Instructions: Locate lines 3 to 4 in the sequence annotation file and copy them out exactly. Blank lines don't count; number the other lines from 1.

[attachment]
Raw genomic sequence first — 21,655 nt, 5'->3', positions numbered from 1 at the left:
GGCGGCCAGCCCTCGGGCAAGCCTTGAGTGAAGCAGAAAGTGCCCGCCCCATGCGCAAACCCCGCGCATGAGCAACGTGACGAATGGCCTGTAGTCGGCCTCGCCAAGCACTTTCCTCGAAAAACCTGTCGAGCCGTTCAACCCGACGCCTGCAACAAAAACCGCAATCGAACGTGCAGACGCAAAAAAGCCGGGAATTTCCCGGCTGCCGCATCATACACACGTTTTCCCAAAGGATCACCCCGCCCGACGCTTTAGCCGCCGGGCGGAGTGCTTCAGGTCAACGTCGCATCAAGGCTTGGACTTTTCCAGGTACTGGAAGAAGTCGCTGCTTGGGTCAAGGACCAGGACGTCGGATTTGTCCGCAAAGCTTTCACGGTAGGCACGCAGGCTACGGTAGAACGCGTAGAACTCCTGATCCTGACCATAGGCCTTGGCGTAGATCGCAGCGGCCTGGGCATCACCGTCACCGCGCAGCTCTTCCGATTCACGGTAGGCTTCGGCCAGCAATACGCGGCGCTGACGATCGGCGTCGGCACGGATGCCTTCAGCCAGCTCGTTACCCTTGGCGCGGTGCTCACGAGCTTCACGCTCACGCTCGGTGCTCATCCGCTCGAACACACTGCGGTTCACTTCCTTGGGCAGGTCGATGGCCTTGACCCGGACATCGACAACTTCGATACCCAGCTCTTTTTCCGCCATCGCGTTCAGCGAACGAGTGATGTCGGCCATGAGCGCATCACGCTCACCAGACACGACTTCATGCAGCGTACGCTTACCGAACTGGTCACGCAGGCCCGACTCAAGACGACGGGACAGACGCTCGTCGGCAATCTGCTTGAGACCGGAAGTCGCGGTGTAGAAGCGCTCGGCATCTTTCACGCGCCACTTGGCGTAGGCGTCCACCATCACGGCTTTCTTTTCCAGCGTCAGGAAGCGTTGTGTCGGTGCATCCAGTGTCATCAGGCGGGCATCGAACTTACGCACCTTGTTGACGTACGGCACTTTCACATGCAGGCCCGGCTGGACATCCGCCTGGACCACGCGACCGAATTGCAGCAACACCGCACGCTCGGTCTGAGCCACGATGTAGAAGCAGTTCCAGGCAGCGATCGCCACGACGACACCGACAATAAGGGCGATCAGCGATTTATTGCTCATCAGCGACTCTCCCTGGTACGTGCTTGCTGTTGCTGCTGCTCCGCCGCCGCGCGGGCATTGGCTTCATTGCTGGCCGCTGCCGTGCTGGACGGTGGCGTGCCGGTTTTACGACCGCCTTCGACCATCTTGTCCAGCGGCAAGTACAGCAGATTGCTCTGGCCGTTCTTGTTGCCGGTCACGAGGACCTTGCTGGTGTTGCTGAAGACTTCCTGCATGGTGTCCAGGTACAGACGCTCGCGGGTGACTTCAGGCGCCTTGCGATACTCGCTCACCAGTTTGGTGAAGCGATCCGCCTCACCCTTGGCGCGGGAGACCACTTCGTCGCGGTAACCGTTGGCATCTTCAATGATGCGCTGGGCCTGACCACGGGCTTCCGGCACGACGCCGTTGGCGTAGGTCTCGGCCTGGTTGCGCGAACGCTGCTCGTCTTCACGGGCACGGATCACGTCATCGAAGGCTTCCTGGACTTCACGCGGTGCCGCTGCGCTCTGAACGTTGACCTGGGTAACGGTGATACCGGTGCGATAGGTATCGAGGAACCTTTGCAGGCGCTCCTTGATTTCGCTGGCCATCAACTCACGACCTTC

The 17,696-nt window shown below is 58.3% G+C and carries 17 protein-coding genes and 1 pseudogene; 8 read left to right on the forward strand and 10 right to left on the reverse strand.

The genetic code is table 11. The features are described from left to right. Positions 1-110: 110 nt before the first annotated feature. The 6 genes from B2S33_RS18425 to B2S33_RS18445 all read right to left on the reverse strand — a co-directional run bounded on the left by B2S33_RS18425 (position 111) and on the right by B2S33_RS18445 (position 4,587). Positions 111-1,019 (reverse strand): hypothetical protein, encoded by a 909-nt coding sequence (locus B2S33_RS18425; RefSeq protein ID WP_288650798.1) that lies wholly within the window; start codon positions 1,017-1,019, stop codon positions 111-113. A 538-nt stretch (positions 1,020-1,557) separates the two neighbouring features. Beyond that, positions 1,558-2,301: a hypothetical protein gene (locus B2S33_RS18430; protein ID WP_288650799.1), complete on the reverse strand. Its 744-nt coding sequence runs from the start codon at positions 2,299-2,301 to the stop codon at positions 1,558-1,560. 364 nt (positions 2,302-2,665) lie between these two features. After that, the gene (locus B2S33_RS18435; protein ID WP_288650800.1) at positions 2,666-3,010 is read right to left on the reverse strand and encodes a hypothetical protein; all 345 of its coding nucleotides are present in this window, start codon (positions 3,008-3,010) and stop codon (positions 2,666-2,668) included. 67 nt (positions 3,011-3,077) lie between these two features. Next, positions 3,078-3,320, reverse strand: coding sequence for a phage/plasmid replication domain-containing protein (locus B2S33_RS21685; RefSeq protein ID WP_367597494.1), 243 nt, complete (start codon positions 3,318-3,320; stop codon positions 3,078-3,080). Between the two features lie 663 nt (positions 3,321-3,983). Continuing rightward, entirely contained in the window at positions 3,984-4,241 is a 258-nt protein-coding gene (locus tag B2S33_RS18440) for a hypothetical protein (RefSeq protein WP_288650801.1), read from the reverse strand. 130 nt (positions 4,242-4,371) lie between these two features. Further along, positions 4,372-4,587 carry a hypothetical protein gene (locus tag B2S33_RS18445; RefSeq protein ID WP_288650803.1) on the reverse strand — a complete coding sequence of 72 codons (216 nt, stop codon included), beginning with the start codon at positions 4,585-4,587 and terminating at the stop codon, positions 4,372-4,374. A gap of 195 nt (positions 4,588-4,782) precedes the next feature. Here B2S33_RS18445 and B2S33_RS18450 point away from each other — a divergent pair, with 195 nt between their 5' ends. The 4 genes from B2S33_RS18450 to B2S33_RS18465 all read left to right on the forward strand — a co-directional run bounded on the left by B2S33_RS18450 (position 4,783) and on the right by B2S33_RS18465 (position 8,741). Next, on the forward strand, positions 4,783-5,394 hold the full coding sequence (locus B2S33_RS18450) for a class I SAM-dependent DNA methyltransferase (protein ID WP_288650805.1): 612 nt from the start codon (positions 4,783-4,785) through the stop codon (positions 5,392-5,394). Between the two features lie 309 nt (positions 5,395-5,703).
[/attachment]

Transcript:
The 17,696-nt window shown below is 58.3% G+C and carries 17 protein-coding genes and 1 pseudogene; 8 read left to right on the forward strand and 10 right to left on the reverse strand.

The genetic code is table 11. The features are described from left to right. Positions 1-110: 110 nt before the first annotated feature. The 6 genes from B2S33_RS18425 to B2S33_RS18445 all read right to left on the reverse strand — a co-directional run bounded on the left by B2S33_RS18425 (position 111) and on the right by B2S33_RS18445 (position 4,587). Positions 111-1,019 (reverse strand): hypothetical protein, encoded by a 909-nt coding sequence (locus B2S33_RS18425; RefSeq protein ID WP_288650798.1) that lies wholly within the window; start codon positions 1,017-1,019, stop codon positions 111-113. A 538-nt stretch (positions 1,020-1,557) separates the two neighbouring features. Beyond that, positions 1,558-2,301: a hypothetical protein gene (locus B2S33_RS18430; protein ID WP_288650799.1), complete on the reverse strand. Its 744-nt coding sequence runs from the start codon at positions 2,299-2,301 to the stop codon at positions 1,558-1,560. 364 nt (positions 2,302-2,665) lie between these two features. After that, the gene (locus B2S33_RS18435; protein ID WP_288650800.1) at positions 2,666-3,010 is read right to left on the reverse strand and encodes a hypothetical protein; all 345 of its coding nucleotides are present in this window, start codon (positions 3,008-3,010) and stop codon (positions 2,666-2,668) included. 67 nt (positions 3,011-3,077) lie between these two features. Next, positions 3,078-3,320, reverse strand: coding sequence for a phage/plasmid replication domain-containing protein (locus B2S33_RS21685; RefSeq protein ID WP_367597494.1), 243 nt, complete (start codon positions 3,318-3,320; stop codon positions 3,078-3,080). Between the two features lie 663 nt (positions 3,321-3,983). Continuing rightward, entirely contained in the window at positions 3,984-4,241 is a 258-nt protein-coding gene (locus tag B2S33_RS18440) for a hypothetical protein (RefSeq protein WP_288650801.1), read from the reverse strand. 130 nt (positions 4,242-4,371) lie between these two features. Further along, positions 4,372-4,587 carry a hypothetical protein gene (locus tag B2S33_RS18445; RefSeq protein ID WP_288650803.1) on the reverse strand — a complete coding sequence of 72 codons (216 nt, stop codon included), beginning with the start codon at positions 4,585-4,587 and terminating at the stop codon, positions 4,372-4,374. A gap of 195 nt (positions 4,588-4,782) precedes the next feature. Here B2S33_RS18445 and B2S33_RS18450 point away from each other — a divergent pair, with 195 nt between their 5' ends. The 4 genes from B2S33_RS18450 to B2S33_RS18465 all read left to right on the forward strand — a co-directional run bounded on the left by B2S33_RS18450 (position 4,783) and on the right by B2S33_RS18465 (position 8,741). Next, on the forward strand, positions 4,783-5,394 hold the full coding sequence (locus B2S33_RS18450) for a class I SAM-dependent DNA methyltransferase (protein ID WP_288650805.1): 612 nt from the start codon (positions 4,783-4,785) through the stop codon (positions 5,392-5,394). Between the two features lie 309 nt (positions 5,395-5,703).